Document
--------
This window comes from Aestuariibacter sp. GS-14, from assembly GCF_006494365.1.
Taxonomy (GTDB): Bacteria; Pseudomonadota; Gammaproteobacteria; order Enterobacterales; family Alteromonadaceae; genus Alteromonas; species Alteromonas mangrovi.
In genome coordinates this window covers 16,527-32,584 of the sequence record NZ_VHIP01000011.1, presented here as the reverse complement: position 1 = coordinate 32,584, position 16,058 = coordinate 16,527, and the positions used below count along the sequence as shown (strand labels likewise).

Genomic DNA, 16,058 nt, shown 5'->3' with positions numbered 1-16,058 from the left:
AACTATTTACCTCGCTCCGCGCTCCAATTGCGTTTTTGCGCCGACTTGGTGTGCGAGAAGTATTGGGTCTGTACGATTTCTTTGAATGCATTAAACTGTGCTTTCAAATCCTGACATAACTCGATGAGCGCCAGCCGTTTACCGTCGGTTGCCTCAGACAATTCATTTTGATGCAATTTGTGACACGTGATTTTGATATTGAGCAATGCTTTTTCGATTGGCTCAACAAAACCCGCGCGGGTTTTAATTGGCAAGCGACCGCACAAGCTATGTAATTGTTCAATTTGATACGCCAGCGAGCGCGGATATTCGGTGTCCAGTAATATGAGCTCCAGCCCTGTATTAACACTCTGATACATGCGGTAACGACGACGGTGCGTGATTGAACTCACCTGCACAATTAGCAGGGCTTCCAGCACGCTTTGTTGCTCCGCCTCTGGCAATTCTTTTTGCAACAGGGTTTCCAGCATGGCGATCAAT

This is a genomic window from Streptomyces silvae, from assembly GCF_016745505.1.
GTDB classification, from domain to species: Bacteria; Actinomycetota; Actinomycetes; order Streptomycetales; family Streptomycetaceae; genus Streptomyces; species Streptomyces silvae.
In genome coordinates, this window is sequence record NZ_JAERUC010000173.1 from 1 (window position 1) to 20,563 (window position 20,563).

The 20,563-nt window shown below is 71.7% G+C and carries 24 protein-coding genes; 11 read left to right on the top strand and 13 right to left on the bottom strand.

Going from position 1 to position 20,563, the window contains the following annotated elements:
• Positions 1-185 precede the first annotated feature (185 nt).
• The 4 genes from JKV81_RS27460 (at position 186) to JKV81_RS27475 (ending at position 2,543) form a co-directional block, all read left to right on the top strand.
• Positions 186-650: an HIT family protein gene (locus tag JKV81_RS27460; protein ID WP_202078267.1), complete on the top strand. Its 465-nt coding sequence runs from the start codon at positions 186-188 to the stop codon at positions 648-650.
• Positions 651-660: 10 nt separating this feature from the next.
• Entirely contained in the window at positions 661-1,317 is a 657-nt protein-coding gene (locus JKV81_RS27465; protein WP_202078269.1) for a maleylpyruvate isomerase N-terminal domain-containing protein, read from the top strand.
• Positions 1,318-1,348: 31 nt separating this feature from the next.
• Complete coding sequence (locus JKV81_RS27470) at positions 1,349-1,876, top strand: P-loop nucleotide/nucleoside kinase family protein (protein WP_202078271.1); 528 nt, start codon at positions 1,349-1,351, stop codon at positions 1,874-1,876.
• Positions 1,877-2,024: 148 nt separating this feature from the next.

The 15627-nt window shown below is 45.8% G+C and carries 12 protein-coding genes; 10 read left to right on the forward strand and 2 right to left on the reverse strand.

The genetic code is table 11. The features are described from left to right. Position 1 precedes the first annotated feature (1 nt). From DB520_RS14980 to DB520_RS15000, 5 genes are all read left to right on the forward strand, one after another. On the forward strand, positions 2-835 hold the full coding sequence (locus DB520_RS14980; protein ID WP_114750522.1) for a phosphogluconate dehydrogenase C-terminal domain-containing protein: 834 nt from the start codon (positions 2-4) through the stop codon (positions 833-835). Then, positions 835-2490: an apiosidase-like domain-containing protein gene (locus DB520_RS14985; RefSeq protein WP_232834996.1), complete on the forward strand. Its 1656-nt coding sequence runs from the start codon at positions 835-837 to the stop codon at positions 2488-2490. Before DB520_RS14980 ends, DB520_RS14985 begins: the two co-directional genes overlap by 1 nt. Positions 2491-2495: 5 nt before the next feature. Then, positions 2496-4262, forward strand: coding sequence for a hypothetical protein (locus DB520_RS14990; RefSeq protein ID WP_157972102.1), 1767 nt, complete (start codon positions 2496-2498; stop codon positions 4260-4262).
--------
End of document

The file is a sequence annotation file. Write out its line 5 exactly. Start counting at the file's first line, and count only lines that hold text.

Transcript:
AACTATTTACCTCGCTCCGCGCTCCAATTGCGTTTTTGCGCCGACTTGGTGTGCGAGAAGTATTGGGTCTGTACGATTTCTTTGAATGCATTAAACTGTGCTTTCAAATCCTGACATAACTCGATGAGCGCCAGCCGTTTACCGTCGGTTGCCTCAGACAATTCATTTTGATGCAATTTGTGACACGTGATTTTGATATTGAGCAATGCTTTTTCGATTGGCTCAACAAAACCCGCGCGGGTTTTAATTGGCAAGCGACCGCACAAGCTATGTAATTGTTCAATTTGATACGCCAGCGAGCGCGGATATTCGGTGTCCAGTAATATGAGCTCCAGCCCTGTATTAACACTCTGATACATGCGGTAACGACGACGGTGCGTGATTGAACTCACCTGCACAATTAGCAGGGCTTCCAGCACGCTTTGTTGCTCCGCCTCTGGCAATTCTTTTTGCAACAGGGTTTCCAGCATGGCGATCAAT